Solids Level Measurement in Mining—A New Way

Douglas Morris Director of Marketing, Mining & Power Industries

Douglas Morris
Director of Marketing, Mining & Power Industries

Author: Douglas Morris

When it comes to mining there are a number of measurement applications that are unique to the industry. Accurately measuring the density of slurry and the level of an ore pile are two that come to mind. Although measuring level throughout the mining process is very common, getting an accurate solids level reading can be downright frustrating.

Radar, ultrasonic, and laser are single point measurements and the combination of irregularly shaped ore piles and dust most often cause these technologies to provide very inaccurate levels because they miss things like material buildups or cavities. Whether selling finished goods or running a concentration plant, getting a complete level picture is important in both instances and in order to do so, a three dimensional view is needed.

A new technology is available that addresses this need and uses sound to create a 3D surface image of the solids storage area. Examples of where this works are storage silos, bins, and stockpiles, regardless of the ore or mineral.

A caveat is that the sensor(s) has to be mounted to a fixed structure for reference/calibration purposes. The best way to see how this technology works is through a video.

There are many applications where this can be used and given the industry’s ingenuity, miners will find new ones that I haven’t addressed. Something not mentioned too is this technology offers a way to improve safety. Once installed, labor intensive processes like having a survey crew enter a closed material storage area to measure and collect data are permanently eliminated.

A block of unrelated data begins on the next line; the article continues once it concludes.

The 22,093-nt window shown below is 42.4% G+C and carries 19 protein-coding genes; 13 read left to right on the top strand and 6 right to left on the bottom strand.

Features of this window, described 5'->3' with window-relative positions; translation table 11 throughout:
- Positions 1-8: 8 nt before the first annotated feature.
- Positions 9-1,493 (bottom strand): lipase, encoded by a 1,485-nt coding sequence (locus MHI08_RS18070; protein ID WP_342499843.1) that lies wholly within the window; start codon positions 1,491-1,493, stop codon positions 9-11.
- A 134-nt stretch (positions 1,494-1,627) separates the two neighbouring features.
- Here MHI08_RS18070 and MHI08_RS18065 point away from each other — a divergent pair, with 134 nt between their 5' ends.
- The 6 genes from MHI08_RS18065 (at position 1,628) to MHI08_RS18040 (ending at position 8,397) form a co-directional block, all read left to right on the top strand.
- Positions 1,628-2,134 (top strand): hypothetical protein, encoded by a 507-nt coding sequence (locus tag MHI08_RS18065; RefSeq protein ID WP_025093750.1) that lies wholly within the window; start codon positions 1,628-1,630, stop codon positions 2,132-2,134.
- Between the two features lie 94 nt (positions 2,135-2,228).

Added by Jim: You can connect and interact with other mining and level measurement specialists in the Metals and Mining and Level tracks in the Emerson Exchange 365 community.

3 comments

  1. Jonas Berge says:

    It’s quite fascinating how the solids scanner builds a 3D image showing how the product is stacking up unevenly inside the silo. From the 3D image you can see how it forms a pile when the silo is loaded, and how it forms a crater with some product clinging to the walls as it is emptied. So even if the product surface is far from even, you can still tell how much is truly in there.

    If you’d like to learn more about the 3D solids scanner solves solids tricky measurement challenges there is a webinar coming up on Tuesday March 17, 2015. After the presentation you’ll have a chance to ask questions to the speaker directly. Register here:
    http://go.emersonprocess.com/rmt-ap-wbr-l-3d-solids-scanner/

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